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    French woman dies after self-immolation protest

    19 Ekim 2008 - 15:30Son Güncelleme : 19 Ekim 2008 - 15:30

    A 60-year-old French woman died Sunday after setting herself on fire to protest a decision to deport her partner back to Armenia, hospital staff said.

    Josiane Nardi suffered third-degree burns to almost her entire body after dousing herself with flammable liquid and setting herself alight in front of a detention centre in the western city of Le Mans on Saturday.


    She was rushed to the burn victims unit at Tours hospital where she died on Sunday, hospital staff said.


    Mayor Jean-Claude Boulard ordered an investigation to be opened and said it must provide answers on "how a woman was led to make the ultimate sacrifice to save her companion."


    An illegal immigrant, Nardi’s 31-year-old partner Henrik Orujyan had been serving a two-year jail sentence for various crimes before being transferred to a pre-deportation centre.


    He was released late Saturday due to medical reasons and placed under house arrest, according to a rights group.


    Nardi had arranged to meet local media to draw attention to the plight of her companion.
    But journalists said they were unaware of her intention to set herself alight and unable to prevent her from doing so.


    "She took out a bottle of alcohol, and when we approached her, it was too late," said a witness.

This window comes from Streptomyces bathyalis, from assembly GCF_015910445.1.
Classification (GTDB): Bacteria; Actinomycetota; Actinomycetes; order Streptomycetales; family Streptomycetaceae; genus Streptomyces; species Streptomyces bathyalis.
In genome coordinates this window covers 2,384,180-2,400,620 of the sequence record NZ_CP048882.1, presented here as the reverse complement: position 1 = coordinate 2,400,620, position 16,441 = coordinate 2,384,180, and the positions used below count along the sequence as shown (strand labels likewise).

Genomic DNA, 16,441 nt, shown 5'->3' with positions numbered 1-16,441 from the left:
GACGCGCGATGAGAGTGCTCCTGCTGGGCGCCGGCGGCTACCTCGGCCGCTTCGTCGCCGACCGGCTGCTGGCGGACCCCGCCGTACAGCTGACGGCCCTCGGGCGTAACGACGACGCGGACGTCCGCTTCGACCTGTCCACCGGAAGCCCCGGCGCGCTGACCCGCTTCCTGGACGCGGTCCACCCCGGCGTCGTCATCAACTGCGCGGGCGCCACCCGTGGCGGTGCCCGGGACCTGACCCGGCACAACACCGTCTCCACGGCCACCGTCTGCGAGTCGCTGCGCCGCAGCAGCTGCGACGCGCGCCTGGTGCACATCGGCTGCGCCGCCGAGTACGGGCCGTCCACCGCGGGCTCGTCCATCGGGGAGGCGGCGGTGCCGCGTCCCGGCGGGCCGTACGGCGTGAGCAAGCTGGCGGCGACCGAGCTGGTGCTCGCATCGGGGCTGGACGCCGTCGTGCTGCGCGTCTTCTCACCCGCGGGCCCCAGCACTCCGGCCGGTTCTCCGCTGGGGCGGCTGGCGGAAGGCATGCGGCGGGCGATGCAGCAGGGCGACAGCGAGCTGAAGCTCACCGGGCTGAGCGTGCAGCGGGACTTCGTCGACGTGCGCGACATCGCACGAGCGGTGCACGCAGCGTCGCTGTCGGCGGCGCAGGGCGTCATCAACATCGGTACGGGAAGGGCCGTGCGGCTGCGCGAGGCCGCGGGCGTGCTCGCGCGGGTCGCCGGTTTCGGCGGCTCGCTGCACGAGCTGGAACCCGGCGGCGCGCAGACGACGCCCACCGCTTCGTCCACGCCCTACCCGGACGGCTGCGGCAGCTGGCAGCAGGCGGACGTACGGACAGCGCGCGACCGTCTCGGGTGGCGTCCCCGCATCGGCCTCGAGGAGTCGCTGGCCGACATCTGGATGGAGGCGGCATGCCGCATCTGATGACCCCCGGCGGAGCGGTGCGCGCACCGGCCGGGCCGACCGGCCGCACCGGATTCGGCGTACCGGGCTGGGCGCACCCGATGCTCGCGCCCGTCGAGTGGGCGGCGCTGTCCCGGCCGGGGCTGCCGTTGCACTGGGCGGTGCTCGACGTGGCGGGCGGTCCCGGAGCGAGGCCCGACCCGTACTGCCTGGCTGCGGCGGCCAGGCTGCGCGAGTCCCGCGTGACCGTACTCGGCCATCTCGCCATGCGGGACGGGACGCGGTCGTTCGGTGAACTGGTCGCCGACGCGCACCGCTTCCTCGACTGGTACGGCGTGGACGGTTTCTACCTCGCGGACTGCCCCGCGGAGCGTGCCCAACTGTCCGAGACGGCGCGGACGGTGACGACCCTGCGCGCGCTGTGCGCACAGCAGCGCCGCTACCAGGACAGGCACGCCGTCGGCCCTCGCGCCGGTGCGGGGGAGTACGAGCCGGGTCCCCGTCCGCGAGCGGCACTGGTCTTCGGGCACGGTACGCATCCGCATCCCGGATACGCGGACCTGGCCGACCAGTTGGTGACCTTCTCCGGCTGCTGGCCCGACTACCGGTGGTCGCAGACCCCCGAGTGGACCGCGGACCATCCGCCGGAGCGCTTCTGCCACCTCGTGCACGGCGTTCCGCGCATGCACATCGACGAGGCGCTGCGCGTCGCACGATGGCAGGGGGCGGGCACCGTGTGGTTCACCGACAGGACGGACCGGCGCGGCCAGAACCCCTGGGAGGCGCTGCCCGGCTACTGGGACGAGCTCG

One reporter was taken to hospital suffering from shock, another with slight burns to a hand.
    A rights group said the incident raised fresh questions about Frances fight against illegal immigration.


    "This act of absolute despair, which unfortunately will lead to others, is an unbearable reminder of the ravages of this brutal, cruel and inefficient policy," said Mouloud Aounit, president of the Movement against racism and for friendship between peoples (MRAP).


    The French government has set a target for 2008 of deporting 25,000 illegal immigrants. Last year, it fell short of that target by some 1,000 deportations.


    But government spokesman Luc Chatel said the case had little to do with illegal immigration and stressed that Orujyan had three criminal convictions.


    He said Orujyan had often challenged deportation orders even though he "has strong family ties in Armenia where he has a wife and child."


    "This is not a case involving an undocumented worker but a deportation order given by a judge based on three convictions," Chatel said in a radio interview.



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